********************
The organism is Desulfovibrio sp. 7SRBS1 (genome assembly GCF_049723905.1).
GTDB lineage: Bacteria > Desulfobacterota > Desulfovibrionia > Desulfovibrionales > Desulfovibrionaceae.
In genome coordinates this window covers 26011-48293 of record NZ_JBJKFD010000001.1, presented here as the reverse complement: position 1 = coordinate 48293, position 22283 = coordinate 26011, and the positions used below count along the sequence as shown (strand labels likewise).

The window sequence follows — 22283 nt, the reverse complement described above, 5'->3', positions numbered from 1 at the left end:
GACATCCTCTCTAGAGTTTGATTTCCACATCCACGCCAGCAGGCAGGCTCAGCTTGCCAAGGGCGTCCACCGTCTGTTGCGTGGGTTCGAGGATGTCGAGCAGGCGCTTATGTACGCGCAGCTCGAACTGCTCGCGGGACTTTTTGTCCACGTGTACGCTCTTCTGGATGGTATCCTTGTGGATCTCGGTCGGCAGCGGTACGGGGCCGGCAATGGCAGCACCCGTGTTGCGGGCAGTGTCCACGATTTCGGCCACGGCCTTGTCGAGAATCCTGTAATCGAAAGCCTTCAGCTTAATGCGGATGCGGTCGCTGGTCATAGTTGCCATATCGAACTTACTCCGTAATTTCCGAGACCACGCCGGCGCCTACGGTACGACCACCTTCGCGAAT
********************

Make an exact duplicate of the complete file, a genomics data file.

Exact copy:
The organism is Desulfovibrio sp. 7SRBS1 (genome assembly GCF_049723905.1).
GTDB lineage: Bacteria > Desulfobacterota > Desulfovibrionia > Desulfovibrionales > Desulfovibrionaceae.
In genome coordinates this window covers 26011-48293 of record NZ_JBJKFD010000001.1, presented here as the reverse complement: position 1 = coordinate 48293, position 22283 = coordinate 26011, and the positions used below count along the sequence as shown (strand labels likewise).

The window sequence follows — 22283 nt, the reverse complement described above, 5'->3', positions numbered from 1 at the left end:
GACATCCTCTCTAGAGTTTGATTTCCACATCCACGCCAGCAGGCAGGCTCAGCTTGCCAAGGGCGTCCACCGTCTGTTGCGTGGGTTCGAGGATGTCGAGCAGGCGCTTATGTACGCGCAGCTCGAACTGCTCGCGGGACTTTTTGTCCACGTGTACGCTCTTCTGGATGGTATCCTTGTGGATCTCGGTCGGCAGCGGTACGGGGCCGGCAATGGCAGCACCCGTGTTGCGGGCAGTGTCCACGATTTCGGCCACGGCCTTGTCGAGAATCCTGTAATCGAAAGCCTTCAGCTTAATGCGGATGCGGTCGCTGGTCATAGTTGCCATATCGAACTTACTCCGTAATTTCCGAGACCACGCCGGCGCCTACGGTACGACCACCTTCGCGAAT